When I wonder how I went from a struggling reader to guiding AP Literature students toward success on the exam to becoming a published author, I realize it was sheer determination and hard work, both inspired by my parents.
As a kid I loved stories. Reading them was a challenge because I was never taught phonics. Through trial and error I taught myself what I could and eventually found myself reading with a flashlight under the covers after it was “lights out.”
My confidence in reading and writing can be attributed to Mr. Kloefkorn during my sophomore year in college. When I received an A on my original short story and he told me that I should submit it to The Flintlock, Wesleyan’s literary magazine, I decided I might actually have strength in my writing. By my senior year, I decided I wanted to write stories for children. I wanted them to be fun as well as educational.
I was armed with what I thought would be the answer for struggling readers after I received my Master’s Degree. Boy, was I wrong. The students taught me! I had two classes of “Leisure Learners” who did not want to take English, a four-year requirement. Trial and error again and then one day a student came in and said. “I think you’ve got it, Mrs. White.” Yea for me.
I developed the class further and put it into two more schools. I moved on to teach World Humanities, Creative Writing, AP Literature, and Freshman English. I became the English Department Coordinator in two schools. I was hired to develop an English curriculum at Eaglecrest High School before we actually moved to Colorado.
The idea of writing my own poems and stories began with the reading of both. Use of language intrigued me. Words gave me a vision. I wanted to be able to create a vision with my own words.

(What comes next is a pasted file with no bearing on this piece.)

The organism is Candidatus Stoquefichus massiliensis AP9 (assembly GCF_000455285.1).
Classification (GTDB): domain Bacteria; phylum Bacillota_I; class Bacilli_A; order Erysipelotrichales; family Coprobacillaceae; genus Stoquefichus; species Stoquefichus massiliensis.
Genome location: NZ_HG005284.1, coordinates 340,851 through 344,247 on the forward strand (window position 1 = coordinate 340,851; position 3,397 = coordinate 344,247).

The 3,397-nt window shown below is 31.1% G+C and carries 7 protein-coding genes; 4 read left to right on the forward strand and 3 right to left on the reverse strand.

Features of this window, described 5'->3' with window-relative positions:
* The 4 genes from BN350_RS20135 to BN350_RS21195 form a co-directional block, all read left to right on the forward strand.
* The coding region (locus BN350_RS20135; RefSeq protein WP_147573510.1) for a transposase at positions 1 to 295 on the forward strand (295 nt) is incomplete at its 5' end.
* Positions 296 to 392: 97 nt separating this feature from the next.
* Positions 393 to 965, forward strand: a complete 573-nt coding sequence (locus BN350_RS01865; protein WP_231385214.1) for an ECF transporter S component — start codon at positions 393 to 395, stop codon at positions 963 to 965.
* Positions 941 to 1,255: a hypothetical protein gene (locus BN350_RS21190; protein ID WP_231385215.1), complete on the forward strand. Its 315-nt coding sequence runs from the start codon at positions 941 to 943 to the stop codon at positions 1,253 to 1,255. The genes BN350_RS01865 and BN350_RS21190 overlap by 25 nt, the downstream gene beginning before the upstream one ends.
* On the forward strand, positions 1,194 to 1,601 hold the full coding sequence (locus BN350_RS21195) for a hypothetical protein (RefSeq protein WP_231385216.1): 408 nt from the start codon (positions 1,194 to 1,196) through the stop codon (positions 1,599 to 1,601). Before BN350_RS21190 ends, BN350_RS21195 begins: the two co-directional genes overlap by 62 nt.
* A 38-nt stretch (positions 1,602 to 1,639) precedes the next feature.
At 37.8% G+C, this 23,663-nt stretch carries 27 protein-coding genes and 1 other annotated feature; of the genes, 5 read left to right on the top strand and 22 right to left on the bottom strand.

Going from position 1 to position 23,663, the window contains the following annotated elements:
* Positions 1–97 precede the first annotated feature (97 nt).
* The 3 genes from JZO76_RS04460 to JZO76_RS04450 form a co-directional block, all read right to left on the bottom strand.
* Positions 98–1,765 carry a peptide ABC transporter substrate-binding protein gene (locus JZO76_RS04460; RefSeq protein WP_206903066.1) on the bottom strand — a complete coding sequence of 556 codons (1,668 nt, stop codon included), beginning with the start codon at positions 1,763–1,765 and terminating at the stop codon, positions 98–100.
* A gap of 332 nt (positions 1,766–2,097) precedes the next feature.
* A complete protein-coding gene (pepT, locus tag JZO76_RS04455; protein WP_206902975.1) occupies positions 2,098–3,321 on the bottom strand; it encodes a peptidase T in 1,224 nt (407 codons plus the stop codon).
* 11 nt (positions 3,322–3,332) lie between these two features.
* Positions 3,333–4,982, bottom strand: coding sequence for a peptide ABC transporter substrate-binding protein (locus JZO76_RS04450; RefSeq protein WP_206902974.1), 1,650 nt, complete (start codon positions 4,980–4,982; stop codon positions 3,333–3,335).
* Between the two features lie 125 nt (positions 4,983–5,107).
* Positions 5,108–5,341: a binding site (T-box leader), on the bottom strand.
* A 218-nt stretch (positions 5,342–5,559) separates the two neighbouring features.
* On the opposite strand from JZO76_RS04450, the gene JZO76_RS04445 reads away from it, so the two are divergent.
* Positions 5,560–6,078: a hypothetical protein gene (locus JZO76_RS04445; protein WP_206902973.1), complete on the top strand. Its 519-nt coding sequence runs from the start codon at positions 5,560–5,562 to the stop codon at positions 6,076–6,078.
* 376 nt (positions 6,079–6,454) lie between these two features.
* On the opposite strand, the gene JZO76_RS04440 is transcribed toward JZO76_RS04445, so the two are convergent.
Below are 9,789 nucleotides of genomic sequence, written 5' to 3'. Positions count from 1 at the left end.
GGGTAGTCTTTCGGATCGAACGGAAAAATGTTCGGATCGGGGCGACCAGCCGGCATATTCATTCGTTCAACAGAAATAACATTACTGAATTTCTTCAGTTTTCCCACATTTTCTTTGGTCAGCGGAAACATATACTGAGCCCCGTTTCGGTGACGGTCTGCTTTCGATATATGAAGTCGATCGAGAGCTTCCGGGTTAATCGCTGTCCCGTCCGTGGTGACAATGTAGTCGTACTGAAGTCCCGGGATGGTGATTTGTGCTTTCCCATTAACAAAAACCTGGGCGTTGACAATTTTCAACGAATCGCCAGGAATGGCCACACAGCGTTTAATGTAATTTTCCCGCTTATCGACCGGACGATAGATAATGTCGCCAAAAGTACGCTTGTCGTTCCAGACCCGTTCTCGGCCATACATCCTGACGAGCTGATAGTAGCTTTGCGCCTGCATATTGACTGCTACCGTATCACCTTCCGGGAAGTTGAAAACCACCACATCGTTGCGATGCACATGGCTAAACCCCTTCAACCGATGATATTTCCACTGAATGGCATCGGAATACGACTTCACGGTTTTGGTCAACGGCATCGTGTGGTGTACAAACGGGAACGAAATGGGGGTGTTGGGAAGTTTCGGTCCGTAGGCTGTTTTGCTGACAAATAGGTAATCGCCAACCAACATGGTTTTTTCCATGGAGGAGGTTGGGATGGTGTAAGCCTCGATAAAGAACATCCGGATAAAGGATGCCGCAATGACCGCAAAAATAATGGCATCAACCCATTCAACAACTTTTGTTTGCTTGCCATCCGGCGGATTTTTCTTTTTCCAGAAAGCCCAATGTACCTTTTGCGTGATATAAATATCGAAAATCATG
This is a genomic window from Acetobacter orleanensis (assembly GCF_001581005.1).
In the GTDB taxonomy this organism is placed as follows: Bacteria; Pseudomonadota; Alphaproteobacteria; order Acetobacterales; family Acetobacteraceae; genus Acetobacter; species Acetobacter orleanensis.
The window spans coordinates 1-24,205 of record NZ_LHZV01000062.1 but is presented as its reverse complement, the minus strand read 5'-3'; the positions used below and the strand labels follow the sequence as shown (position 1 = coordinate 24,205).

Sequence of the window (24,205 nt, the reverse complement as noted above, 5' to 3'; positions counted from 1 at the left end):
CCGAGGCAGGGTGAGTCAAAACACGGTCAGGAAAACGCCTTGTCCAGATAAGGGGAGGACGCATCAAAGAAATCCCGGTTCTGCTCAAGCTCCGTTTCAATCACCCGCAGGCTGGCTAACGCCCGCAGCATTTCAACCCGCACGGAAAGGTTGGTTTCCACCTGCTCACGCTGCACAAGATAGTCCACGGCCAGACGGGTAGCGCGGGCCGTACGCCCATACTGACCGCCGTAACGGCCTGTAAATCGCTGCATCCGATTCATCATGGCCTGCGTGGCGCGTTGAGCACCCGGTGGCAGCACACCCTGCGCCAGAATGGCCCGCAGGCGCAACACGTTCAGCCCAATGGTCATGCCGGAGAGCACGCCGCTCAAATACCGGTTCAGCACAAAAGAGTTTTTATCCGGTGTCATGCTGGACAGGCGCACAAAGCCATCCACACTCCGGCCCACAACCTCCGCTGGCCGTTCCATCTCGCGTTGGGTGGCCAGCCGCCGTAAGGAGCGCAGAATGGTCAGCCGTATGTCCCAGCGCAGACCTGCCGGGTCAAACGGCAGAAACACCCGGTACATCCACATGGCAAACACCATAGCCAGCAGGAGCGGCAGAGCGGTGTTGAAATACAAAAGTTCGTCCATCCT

Not only does reading inspire me, but I love to observe—people, actions, dialogue, any details that develop a character or a scene. I wonder what goes on inside a person’s head or inside a house. What IS that story? What is the motivation for characters to do what they do? My imagination has a good time with possibilities.
Ideas come to me in the shower, in the car, right before I go to sleep, when I watch a movie, when I read –anything! I jot ideas down, let them simmer, and then I play with various scenarios until something clicks. The best time for me to express those ideas is early morning. It’s quiet and I feel refreshed.
There is something inside me that urges a story. After I play with a number of “what ifs,” I flesh out the “what if” I think works the best—again and again until I feel it is a good fit. I try them out on others and make changes if I think that is the best avenue. It pleases me to know that my words and ideas have made a positive impact upon the reader.
Besides reading and writing, I enjoy spending time with my family and three rescue cats.
Virginia has lived in South Dakota, Nebraska, South Carolina, Nebraska again, and Wyoming before settling in Colorado, where she has lived with her husband Warren for 31 years. She taught at Eaglecrest until 2002 then transferred to Cherry Creek High School before retiring in 2008. She has two daughters and three grandchildren. She won this opportunity for a spotlight in our newsletter and on the website by reading the most pages of books by CAL authors during our CAL Summer Reading Program.